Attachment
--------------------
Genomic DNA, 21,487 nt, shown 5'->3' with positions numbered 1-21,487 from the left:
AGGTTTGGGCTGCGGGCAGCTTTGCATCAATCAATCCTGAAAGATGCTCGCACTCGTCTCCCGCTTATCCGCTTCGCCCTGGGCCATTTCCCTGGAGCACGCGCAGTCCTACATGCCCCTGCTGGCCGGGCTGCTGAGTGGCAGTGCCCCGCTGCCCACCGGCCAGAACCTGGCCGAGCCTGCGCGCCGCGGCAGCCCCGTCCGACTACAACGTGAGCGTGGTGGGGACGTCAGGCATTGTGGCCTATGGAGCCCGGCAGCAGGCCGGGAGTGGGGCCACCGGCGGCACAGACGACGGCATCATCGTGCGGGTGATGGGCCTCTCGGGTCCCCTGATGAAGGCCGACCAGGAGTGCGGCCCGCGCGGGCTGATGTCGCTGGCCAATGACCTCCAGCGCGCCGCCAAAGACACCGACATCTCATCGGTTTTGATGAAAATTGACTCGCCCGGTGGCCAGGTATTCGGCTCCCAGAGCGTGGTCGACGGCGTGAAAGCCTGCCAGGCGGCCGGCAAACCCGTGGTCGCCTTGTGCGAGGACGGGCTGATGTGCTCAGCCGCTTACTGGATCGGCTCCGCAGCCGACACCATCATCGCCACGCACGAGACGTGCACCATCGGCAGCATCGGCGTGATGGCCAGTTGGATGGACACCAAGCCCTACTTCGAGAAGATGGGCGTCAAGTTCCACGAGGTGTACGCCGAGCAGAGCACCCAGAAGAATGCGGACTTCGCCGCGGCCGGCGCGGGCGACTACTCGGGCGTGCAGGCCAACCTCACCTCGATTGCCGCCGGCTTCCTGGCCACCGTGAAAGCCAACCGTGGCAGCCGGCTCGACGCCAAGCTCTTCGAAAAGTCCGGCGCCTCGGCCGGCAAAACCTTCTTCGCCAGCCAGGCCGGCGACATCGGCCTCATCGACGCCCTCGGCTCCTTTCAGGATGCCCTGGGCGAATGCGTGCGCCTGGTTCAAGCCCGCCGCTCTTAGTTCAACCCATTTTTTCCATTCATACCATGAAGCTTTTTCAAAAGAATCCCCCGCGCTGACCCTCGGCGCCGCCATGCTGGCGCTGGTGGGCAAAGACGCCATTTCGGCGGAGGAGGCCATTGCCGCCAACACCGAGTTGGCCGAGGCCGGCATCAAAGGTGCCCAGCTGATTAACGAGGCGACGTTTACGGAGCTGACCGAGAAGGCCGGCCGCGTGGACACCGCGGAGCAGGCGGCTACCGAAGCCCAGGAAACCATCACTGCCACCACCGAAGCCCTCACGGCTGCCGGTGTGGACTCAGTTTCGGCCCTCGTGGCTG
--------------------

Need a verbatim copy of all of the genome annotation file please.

Genomic DNA, 21,487 nt, shown 5'->3' with positions numbered 1-21,487 from the left:
AGGTTTGGGCTGCGGGCAGCTTTGCATCAATCAATCCTGAAAGATGCTCGCACTCGTCTCCCGCTTATCCGCTTCGCCCTGGGCCATTTCCCTGGAGCACGCGCAGTCCTACATGCCCCTGCTGGCCGGGCTGCTGAGTGGCAGTGCCCCGCTGCCCACCGGCCAGAACCTGGCCGAGCCTGCGCGCCGCGGCAGCCCCGTCCGACTACAACGTGAGCGTGGTGGGGACGTCAGGCATTGTGGCCTATGGAGCCCGGCAGCAGGCCGGGAGTGGGGCCACCGGCGGCACAGACGACGGCATCATCGTGCGGGTGATGGGCCTCTCGGGTCCCCTGATGAAGGCCGACCAGGAGTGCGGCCCGCGCGGGCTGATGTCGCTGGCCAATGACCTCCAGCGCGCCGCCAAAGACACCGACATCTCATCGGTTTTGATGAAAATTGACTCGCCCGGTGGCCAGGTATTCGGCTCCCAGAGCGTGGTCGACGGCGTGAAAGCCTGCCAGGCGGCCGGCAAACCCGTGGTCGCCTTGTGCGAGGACGGGCTGATGTGCTCAGCCGCTTACTGGATCGGCTCCGCAGCCGACACCATCATCGCCACGCACGAGACGTGCACCATCGGCAGCATCGGCGTGATGGCCAGTTGGATGGACACCAAGCCCTACTTCGAGAAGATGGGCGTCAAGTTCCACGAGGTGTACGCCGAGCAGAGCACCCAGAAGAATGCGGACTTCGCCGCGGCCGGCGCGGGCGACTACTCGGGCGTGCAGGCCAACCTCACCTCGATTGCCGCCGGCTTCCTGGCCACCGTGAAAGCCAACCGTGGCAGCCGGCTCGACGCCAAGCTCTTCGAAAAGTCCGGCGCCTCGGCCGGCAAAACCTTCTTCGCCAGCCAGGCCGGCGACATCGGCCTCATCGACGCCCTCGGCTCCTTTCAGGATGCCCTGGGCGAATGCGTGCGCCTGGTTCAAGCCCGCCGCTCTTAGTTCAACCCATTTTTTCCATTCATACCATGAAGCTTTTTCAAAAGAATCCCCCGCGCTGACCCTCGGCGCCGCCATGCTGGCGCTGGTGGGCAAAGACGCCATTTCGGCGGAGGAGGCCATTGCCGCCAACACCGAGTTGGCCGAGGCCGGCATCAAAGGTGCCCAGCTGATTAACGAGGCGACGTTTACGGAGCTGACCGAGAAGGCCGGCCGCGTGGACACCGCGGAGCAGGCGGCTACCGAAGCCCAGGAAACCATCACTGCCACCACCGAAGCCCTCACGGCTGCCGGTGTGGACTCAGTTTCGGCCCTCGTGGCTG